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Chemical And Physicochemical Pretreatment Of Lignocellulosic Biomass: A Review

Gary Brodeur, Elizabeth Yau, Kimberly Badal, John Collier, K. B. Ramachandran, Subramanian Ramakrishnan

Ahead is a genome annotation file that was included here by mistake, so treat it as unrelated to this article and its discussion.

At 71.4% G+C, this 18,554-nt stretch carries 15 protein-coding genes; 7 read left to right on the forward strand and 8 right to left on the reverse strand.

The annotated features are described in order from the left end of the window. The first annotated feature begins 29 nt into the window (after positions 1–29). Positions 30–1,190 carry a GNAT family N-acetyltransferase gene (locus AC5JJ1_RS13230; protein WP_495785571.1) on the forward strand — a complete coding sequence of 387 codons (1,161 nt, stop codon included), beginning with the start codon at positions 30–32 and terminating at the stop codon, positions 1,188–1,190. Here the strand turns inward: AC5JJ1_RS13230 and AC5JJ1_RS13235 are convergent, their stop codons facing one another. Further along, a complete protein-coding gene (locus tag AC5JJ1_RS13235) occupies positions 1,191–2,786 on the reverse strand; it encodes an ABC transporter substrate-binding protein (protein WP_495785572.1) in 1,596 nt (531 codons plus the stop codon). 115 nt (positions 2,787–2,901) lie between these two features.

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Overcoming the recalcitrance (resistance of plant cell walls to deconstruction) of lignocellulosic biomass is a key step in the production of fuels and chemicals. The recalcitrance is due to the highly crystalline structure of cellulose which is embedded in a matrix of polymers-lignin and hemicellulose. The main goal of pretreatment is to overcome this recalcitrance, to separate the cellulose from the matrix polymers, and to make it more accessible for enzymatic hydrolysis. Reports have shown that pretreatment can improve sugar yields to higher than 90% theoretical yield for biomass such as wood, grasses, and corn. This paper reviews different leading pretreatment technologies along with their latest developments and highlights their advantages and disadvantages with respect to subsequent hydrolysis and fermentation. The effects of different technologies on the components of biomass (cellulose, hemicellulose, and lignin) are also reviewed with a focus on how the treatment greatly enhances enzymatic cellulose digestibility.